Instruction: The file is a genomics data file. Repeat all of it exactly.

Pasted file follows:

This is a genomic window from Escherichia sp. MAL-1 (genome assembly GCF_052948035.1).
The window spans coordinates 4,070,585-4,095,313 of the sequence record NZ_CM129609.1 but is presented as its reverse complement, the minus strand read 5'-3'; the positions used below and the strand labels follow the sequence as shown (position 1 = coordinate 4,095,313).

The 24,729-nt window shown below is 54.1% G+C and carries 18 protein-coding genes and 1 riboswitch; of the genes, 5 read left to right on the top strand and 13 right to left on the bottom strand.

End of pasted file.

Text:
This is a genomic window from Escherichia sp. MAL-1 (genome assembly GCF_052948035.1).
The window spans coordinates 4,070,585-4,095,313 of the sequence record NZ_CM129609.1 but is presented as its reverse complement, the minus strand read 5'-3'; the positions used below and the strand labels follow the sequence as shown (position 1 = coordinate 4,095,313).

The 24,729-nt window shown below is 54.1% G+C and carries 18 protein-coding genes and 1 riboswitch; of the genes, 5 read left to right on the top strand and 13 right to left on the bottom strand.